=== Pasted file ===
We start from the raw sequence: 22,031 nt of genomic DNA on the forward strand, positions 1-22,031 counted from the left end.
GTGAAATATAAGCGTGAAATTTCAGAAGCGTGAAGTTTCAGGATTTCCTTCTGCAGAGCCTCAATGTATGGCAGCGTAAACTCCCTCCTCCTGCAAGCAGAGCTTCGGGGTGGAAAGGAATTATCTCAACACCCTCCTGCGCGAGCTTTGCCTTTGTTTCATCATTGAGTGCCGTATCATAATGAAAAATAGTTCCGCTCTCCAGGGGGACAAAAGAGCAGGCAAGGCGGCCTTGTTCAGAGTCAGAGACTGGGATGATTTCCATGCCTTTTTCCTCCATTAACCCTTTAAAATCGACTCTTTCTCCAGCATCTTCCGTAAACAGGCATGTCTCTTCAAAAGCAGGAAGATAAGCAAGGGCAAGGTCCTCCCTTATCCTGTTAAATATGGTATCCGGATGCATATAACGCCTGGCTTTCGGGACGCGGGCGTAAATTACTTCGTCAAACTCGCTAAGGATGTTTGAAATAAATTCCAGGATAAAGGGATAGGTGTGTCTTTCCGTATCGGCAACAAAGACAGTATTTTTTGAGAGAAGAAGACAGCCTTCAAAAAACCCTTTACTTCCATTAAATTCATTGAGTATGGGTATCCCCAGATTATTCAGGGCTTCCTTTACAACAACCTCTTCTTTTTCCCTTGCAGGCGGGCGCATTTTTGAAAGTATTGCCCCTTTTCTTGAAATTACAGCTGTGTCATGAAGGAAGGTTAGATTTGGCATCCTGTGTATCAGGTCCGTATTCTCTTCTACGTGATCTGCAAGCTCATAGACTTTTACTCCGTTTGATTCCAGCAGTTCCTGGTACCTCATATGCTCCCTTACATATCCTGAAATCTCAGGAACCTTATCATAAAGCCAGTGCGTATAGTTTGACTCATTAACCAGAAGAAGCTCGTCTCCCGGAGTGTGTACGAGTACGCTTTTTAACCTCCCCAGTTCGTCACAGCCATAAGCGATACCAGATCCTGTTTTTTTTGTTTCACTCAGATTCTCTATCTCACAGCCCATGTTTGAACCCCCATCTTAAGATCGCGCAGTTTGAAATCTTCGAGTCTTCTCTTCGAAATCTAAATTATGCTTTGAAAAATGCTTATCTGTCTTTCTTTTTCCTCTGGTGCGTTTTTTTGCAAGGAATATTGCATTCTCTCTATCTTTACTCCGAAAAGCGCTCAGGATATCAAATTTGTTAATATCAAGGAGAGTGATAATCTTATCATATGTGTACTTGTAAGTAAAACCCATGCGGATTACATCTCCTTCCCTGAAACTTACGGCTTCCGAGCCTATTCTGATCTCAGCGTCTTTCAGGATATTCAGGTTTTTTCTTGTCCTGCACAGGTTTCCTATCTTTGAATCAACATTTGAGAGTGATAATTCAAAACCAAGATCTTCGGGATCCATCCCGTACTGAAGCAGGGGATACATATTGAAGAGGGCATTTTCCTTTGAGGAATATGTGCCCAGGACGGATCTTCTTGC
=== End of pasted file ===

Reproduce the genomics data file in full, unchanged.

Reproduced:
We start from the raw sequence: 22,031 nt of genomic DNA on the forward strand, positions 1-22,031 counted from the left end.
GTGAAATATAAGCGTGAAATTTCAGAAGCGTGAAGTTTCAGGATTTCCTTCTGCAGAGCCTCAATGTATGGCAGCGTAAACTCCCTCCTCCTGCAAGCAGAGCTTCGGGGTGGAAAGGAATTATCTCAACACCCTCCTGCGCGAGCTTTGCCTTTGTTTCATCATTGAGTGCCGTATCATAATGAAAAATAGTTCCGCTCTCCAGGGGGACAAAAGAGCAGGCAAGGCGGCCTTGTTCAGAGTCAGAGACTGGGATGATTTCCATGCCTTTTTCCTCCATTAACCCTTTAAAATCGACTCTTTCTCCAGCATCTTCCGTAAACAGGCATGTCTCTTCAAAAGCAGGAAGATAAGCAAGGGCAAGGTCCTCCCTTATCCTGTTAAATATGGTATCCGGATGCATATAACGCCTGGCTTTCGGGACGCGGGCGTAAATTACTTCGTCAAACTCGCTAAGGATGTTTGAAATAAATTCCAGGATAAAGGGATAGGTGTGTCTTTCCGTATCGGCAACAAAGACAGTATTTTTTGAGAGAAGAAGACAGCCTTCAAAAAACCCTTTACTTCCATTAAATTCATTGAGTATGGGTATCCCCAGATTATTCAGGGCTTCCTTTACAACAACCTCTTCTTTTTCCCTTGCAGGCGGGCGCATTTTTGAAAGTATTGCCCCTTTTCTTGAAATTACAGCTGTGTCATGAAGGAAGGTTAGATTTGGCATCCTGTGTATCAGGTCCGTATTCTCTTCTACGTGATCTGCAAGCTCATAGACTTTTACTCCGTTTGATTCCAGCAGTTCCTGGTACCTCATATGCTCCCTTACATATCCTGAAATCTCAGGAACCTTATCATAAAGCCAGTGCGTATAGTTTGACTCATTAACCAGAAGAAGCTCGTCTCCCGGAGTGTGTACGAGTACGCTTTTTAACCTCCCCAGTTCGTCACAGCCATAAGCGATACCAGATCCTGTTTTTTTTGTTTCACTCAGATTCTCTATCTCACAGCCCATGTTTGAACCCCCATCTTAAGATCGCGCAGTTTGAAATCTTCGAGTCTTCTCTTCGAAATCTAAATTATGCTTTGAAAAATGCTTATCTGTCTTTCTTTTTCCTCTGGTGCGTTTTTTTGCAAGGAATATTGCATTCTCTCTATCTTTACTCCGAAAAGCGCTCAGGATATCAAATTTGTTAATATCAAGGAGAGTGATAATCTTATCATATGTGTACTTGTAAGTAAAACCCATGCGGATTACATCTCCTTCCCTGAAACTTACGGCTTCCGAGCCTATTCTGATCTCAGCGTCTTTCAGGATATTCAGGTTTTTTCTTGTCCTGCACAGGTTTCCTATCTTTGAATCAACATTTGAGAGTGATAATTCAAAACCAAGATCTTCGGGATCCATCCCGTACTGAAGCAGGGGATACATATTGAAGAGGGCATTTTCCTTTGAGGAATATGTGCCCAGGACGGATCTTCTTGC